Jimmy Gates is tired of driving around the Joggin.
He lives on Shelburne Road and since the Department of Transportation closed the Acacia Valley bridge in early September, he’s been driving the extra 12 kilometres through Lansdowne Smith’s Cove.
“We don’t mind the bridge being fixed,” he said Oct. 2. “Two weeks, we can see that. But no one has worked on the bridge in weeks. And now they’re saying two more months? This is getting ridiculous.”
Gates says he saw the work crews do about four days of sand blasting and other prep work like removing guardrails and curbs but since then – nothing.
He says it's not just the two-dozen residents but also the mail delivery and the school bus are having to drive around all this time.
“The school bus comes to the bottom of the road (just before the bridge on the Ridge side) and has to do a thirteen point turn down there,” he said. “Then he has to drive all the way out and back around this side to drop off another student.”
Gates doesn’t know why, if they aren’t working on the bridge, why they can’t have it open to small vehicles.
“Send the big rock trucks around but let the little vehicles use it,” he said.
Department of Transportation spokesperson Pamela Menchenton says the bridge won’t be open again until Nov. 29.
She said workers only realized the full extent of repairs required when they started the work.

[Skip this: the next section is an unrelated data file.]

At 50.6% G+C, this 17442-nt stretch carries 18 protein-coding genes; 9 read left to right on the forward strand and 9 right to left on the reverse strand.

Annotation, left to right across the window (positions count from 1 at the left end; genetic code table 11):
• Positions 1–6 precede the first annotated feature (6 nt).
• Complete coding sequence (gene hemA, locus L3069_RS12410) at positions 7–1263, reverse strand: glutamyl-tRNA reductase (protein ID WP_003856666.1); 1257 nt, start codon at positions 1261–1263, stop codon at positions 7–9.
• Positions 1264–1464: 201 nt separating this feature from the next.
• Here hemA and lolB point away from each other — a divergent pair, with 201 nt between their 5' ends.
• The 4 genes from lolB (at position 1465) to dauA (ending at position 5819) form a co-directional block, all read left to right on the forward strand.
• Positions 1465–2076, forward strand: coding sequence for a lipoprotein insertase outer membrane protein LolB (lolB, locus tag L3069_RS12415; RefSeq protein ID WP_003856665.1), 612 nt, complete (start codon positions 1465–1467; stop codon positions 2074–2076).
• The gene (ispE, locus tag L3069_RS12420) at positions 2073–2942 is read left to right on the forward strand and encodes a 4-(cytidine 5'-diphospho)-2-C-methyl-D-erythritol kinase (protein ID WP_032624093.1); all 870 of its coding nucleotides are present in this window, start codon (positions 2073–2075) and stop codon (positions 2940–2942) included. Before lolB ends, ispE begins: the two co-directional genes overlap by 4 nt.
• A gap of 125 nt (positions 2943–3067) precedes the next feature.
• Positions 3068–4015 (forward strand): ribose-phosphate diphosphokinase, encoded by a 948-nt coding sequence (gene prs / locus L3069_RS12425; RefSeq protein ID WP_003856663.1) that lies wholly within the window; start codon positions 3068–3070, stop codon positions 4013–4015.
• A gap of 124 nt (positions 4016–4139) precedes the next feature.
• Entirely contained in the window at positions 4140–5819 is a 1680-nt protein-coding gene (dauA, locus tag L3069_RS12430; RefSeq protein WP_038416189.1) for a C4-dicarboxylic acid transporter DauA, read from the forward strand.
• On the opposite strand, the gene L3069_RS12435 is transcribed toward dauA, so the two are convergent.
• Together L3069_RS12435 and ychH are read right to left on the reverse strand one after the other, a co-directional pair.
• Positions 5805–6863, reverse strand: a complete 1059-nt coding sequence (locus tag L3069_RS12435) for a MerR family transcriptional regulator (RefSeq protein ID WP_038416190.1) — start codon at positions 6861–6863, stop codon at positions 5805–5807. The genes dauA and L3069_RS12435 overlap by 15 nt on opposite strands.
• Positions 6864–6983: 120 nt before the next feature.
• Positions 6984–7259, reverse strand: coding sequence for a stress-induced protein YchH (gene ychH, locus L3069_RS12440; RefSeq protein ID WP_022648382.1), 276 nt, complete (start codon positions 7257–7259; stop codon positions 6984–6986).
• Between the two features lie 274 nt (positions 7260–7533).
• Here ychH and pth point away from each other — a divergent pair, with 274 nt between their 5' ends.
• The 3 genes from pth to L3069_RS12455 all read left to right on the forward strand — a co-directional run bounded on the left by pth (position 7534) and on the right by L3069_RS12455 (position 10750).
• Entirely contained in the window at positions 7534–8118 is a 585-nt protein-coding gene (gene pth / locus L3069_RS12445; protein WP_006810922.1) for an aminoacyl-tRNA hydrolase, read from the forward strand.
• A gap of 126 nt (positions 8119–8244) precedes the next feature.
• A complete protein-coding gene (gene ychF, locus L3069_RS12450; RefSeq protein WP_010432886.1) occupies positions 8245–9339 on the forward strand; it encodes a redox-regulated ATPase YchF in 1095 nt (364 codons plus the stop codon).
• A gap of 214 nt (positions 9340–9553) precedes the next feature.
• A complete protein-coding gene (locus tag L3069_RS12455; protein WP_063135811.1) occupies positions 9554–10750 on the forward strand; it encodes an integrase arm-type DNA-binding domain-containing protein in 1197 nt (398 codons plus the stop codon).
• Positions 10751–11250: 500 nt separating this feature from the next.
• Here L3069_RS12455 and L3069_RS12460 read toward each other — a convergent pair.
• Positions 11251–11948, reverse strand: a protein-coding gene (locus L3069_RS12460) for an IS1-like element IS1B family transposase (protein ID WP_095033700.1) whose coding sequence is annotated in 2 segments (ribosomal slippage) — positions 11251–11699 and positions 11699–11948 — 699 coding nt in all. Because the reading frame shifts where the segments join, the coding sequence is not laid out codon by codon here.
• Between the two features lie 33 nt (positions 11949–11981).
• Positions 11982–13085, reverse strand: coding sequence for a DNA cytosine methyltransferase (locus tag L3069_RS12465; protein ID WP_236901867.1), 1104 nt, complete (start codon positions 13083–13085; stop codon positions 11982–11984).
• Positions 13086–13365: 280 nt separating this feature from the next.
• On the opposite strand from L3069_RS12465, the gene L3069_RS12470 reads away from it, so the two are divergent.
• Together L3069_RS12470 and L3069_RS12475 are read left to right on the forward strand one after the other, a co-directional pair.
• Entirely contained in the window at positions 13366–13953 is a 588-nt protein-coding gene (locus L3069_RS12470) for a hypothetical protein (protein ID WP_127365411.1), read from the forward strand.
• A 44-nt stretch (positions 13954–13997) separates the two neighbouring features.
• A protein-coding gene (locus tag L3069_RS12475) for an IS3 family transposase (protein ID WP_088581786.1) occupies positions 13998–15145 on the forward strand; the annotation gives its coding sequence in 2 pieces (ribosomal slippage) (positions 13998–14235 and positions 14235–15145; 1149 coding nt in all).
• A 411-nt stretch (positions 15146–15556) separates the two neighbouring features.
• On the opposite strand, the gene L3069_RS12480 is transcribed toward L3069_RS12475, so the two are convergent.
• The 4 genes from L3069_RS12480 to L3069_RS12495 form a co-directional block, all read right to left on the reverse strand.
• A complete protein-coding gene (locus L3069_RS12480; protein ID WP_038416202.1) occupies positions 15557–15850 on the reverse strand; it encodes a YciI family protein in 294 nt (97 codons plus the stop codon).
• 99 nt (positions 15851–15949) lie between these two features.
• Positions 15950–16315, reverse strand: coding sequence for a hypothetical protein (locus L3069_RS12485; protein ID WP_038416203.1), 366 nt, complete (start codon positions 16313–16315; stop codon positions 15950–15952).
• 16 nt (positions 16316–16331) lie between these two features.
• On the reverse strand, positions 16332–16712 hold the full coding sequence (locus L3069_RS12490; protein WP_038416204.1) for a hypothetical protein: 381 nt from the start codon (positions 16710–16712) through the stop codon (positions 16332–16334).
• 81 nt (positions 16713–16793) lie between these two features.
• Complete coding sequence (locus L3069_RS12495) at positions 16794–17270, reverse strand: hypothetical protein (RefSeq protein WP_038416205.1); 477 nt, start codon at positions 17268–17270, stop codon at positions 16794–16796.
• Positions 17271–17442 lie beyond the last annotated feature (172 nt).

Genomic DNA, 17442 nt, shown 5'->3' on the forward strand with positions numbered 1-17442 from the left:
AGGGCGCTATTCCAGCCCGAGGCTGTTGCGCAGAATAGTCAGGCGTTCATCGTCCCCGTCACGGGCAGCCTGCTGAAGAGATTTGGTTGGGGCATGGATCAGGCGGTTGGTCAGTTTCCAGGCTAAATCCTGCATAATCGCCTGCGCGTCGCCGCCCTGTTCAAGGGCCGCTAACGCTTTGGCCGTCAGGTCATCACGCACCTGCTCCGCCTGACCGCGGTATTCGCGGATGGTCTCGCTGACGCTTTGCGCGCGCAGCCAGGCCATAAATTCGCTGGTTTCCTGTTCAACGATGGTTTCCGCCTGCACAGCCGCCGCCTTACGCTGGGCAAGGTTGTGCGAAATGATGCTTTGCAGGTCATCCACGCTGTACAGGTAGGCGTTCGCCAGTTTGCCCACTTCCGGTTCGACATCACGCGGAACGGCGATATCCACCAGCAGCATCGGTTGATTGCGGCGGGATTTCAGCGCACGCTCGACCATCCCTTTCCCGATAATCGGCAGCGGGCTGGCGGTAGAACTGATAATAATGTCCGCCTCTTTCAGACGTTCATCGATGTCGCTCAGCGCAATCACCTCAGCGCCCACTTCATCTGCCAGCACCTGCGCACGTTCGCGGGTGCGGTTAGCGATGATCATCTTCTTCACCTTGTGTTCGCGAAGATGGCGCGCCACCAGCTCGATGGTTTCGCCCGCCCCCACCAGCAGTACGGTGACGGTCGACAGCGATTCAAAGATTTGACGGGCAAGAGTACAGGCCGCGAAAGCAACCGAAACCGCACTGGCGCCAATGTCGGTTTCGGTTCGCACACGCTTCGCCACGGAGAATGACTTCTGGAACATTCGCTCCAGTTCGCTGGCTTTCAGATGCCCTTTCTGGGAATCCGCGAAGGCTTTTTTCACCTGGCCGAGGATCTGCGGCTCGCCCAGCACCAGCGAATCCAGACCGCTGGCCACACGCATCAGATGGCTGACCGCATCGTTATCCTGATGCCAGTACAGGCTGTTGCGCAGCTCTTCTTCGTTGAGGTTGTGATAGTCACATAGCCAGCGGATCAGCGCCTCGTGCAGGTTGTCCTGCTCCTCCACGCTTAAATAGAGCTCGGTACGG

“While undergoing repairs to replace the bridge bearings, workers noticed the pins or connections at four corners that hold up the bridge needed to be replaced,” she wrote in an email. “The department decided to replace the connections now while repairs were already underway.”
That work will require lifting the entire span with a crane and Menchenton says part of the delay is waiting to make sure it is safe to use a crane there.
“The Department of Transportation and Infrastructure Renewal is obtaining power line clearance from Nova Scotia Power and work will begin again once safe clearance is confirmed,” she said.
Menchenton says the bridge is safe and in good shape.
“Replacing these connections along with regularly scheduled maintenance and repairs means it will continue to be safe for many years to come,” she said.
She said however the bridge is not safe at the moment because work to some steel components of the bridge was started but not completed.
“Until all the repairs are complete the bridge must necessarily be closed to traffic, including small vehicle passenger vehicles,” she said.
She says workers are fabricating some new steel components off-site so work can continue as quickly as possible once the bridge is removed.
Update Monday, Oct. 7: A crane has arrived on site and crews are pouring a concrete pad for the bridge to work from.